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Topic: Original CDs from 1980-90 (Read 4121 times) previous topic - next topic

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  • krafty
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Original CDs from 1980-90
Take a look at this picture:



Notice the shapes in the metallic coat.

Recently I am buying a lot of used CD's from the 80s and 90s. A time where the pressing art was quite plain, just words and no colour ink.
However, I can see that many of them have these non-uniform shapes, like it might be deteriorating or something. Some of them are pretty weird, with loads of weird metallic shapes.
When I extract them in EAC, all of them are perfect, don't have even a troublesome sector where the error correction triggers in EAC...

What those surface shapes mean? What is the proper name for this?
Could it be a warning that CD has hit is half-age lifetime?

Original CDs from 1980-90
Reply #1
A lot of them looked that way when they were new.
"You can fight without ever winning, but never win without a fight."  Neil Peart  'Resist'

  • rohangc
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Original CDs from 1980-90
Reply #2
Aren't they Moire Fringes?

  • Rotareneg
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Original CDs from 1980-90
Reply #3
I think it's thin-film interference in the absurdly thin lacquer on the back of the disc.

  • probedb
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Original CDs from 1980-90
Reply #4
Could it be a warning that CD has hit is half-age lifetime?


Since when did CDs have half-lifes?

  • krafty
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Original CDs from 1980-90
Reply #5
Since when did CDs have half-lifes?


Yes. I know it is undetermined. But there also CD rot, which I believe it starts from the inner or outer edges of media.

Original CDs from 1980-90
Reply #6
^ It starts from the outer edge from what I saw, and they look visibly "rotting" (dark brown color), not like it is on the picture above.

  • antz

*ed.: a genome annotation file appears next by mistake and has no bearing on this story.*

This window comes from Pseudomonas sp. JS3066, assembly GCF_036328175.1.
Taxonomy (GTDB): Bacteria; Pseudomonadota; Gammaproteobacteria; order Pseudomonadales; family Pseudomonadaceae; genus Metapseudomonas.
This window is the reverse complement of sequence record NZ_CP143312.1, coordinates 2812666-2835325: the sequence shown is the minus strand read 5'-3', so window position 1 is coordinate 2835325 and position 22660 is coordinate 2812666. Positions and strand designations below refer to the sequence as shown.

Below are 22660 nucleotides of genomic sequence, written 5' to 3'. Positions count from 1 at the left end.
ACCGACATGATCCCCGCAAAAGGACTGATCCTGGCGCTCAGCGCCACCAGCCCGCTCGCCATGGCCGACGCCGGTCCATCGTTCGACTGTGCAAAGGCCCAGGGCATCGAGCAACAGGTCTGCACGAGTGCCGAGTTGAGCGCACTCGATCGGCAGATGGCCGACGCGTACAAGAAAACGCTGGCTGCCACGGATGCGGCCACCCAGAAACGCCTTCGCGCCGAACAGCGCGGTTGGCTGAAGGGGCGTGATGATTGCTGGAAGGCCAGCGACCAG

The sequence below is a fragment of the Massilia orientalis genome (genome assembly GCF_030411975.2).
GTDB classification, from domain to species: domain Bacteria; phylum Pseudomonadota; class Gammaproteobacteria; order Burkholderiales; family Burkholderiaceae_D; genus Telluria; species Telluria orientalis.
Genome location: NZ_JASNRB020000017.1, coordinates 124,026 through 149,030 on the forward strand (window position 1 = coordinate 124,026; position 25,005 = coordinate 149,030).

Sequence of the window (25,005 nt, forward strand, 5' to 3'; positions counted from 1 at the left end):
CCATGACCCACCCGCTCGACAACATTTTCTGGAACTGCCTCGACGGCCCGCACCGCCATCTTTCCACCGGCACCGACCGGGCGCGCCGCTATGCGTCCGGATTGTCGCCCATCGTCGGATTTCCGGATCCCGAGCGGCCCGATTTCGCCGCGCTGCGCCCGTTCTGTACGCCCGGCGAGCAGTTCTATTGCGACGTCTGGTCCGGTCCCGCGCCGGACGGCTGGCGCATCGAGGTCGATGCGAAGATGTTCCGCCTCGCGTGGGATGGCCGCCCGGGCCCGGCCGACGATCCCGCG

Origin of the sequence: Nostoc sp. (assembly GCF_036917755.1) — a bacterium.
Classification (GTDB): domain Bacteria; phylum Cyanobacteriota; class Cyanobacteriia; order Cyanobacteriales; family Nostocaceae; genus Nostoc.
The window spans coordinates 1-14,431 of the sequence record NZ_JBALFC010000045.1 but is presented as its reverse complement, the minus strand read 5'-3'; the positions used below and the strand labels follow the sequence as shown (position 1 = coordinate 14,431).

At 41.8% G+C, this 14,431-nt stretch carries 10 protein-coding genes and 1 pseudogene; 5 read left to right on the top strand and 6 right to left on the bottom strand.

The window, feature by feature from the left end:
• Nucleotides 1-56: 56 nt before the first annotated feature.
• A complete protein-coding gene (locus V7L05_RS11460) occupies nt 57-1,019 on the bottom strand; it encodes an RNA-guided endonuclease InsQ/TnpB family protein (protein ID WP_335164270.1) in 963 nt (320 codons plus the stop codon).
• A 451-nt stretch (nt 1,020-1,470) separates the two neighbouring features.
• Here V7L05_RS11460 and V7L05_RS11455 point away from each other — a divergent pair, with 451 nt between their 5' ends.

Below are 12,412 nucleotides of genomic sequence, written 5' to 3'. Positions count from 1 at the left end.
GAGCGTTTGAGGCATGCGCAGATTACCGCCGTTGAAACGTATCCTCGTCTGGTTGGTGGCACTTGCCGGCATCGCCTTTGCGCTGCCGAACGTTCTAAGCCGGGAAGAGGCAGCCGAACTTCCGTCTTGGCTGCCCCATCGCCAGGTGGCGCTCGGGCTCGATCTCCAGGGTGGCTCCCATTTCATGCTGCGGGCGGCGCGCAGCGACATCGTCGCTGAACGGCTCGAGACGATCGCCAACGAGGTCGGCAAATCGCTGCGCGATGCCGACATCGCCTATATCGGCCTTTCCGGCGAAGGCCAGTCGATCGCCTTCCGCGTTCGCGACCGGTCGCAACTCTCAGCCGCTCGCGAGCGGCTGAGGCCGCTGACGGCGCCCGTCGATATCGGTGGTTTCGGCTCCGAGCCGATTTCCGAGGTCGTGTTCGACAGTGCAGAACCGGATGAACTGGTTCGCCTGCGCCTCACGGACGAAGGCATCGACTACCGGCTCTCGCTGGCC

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Original CDs from 1980-90
Reply #7
You're looking at a moire pattern on the disc, caused by interference. However, the picture is of the label side, so (up to a point) the state of that side of the disc is irrelevant. If you see those patterns on the playing side (the underside with no writing) you might need to worry.

  • DVDdoug
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Original CDs from 1980-90
Reply #8
Totally normal...  IIRC, you see a rainbow spectrum when you look at the disc and the  Moire pattern when it's scanned.

  • rohangc
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Original CDs from 1980-90
Reply #9
Aren't they Moire Fringes?


You're looking at a moire pattern on the disc, caused by interference. However, the picture is of the label side, so (up to a point) the state of that side of the disc is irrelevant. If you see those patterns on the playing side (the underside with no writing) you might need to worry.


My thoughts exactly

  • DVDdoug
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Original CDs from 1980-90
Reply #10
Speaking of scanning...  If these patterns are look like they are printed on the CD and you're not getting a prismatic effect, or if the colors/patterns don't change when you change the lighting or viewing angle...  You probably have a homemade copy of the CD!

  • krafty
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Original CDs from 1980-90
Reply #11
One funny thing is that they are only visible under incandescent/artificial light. In a room, with natural daylight, they are not visible. I will try to scan a Jarre CD here that has horrendous weird interference.

Original CDs from 1980-90
Reply #12

LaserDisc rot was pretty common but CDs are far less of a problem. I still have the first discs I bough April 2 1983, almost 31 years ago. I just ripped the 6 classicals from this group in the last year or two and all work with no problems. There were 11 titles available at the very beginning and I have 10 of them. Looking back I wish I had bought the 11th but I don't much care for Springsteen.

  • Last Edit: 27 February, 2014, 12:25:47 AM by Glenn Gundlach

  • Porcus
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Original CDs from 1980-90
Reply #13
Rot or not, people should definitely be concerned about the top side of the CD, as it is (especially the old ones) easy to destroy it from above.

Patterns like the OP uploaded are normal though.

  • Destroid
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Original CDs from 1980-90
Reply #14
What those surface shapes mean? What is the proper name for this?
Could it be a warning that CD has hit is half-age lifetime?

I would call it a less-desirable appearance.

I seemed to notice these non-circular reflections on pressings from mail order CD clubs (at least I seemed to think it since I figured there was a "catch" for getting CD's at reduced price*). At the time I thought the visible distortion-like pattern would affect playback but I really could not determine if it did.

* Your picture doesn't indicate it was from such a place since some clubs put an additional printing on the CD or back cover art, or sometimes the barcode is replaced with a catalog number. The "catch" I found was that the artists got reduced royalties on albums sold through such clubs.
"Something bothering you, Mister Spock?"

  • krafty
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Original CDs from 1980-90
Reply #15
This picture is from the net. I will upload a really "funny" media.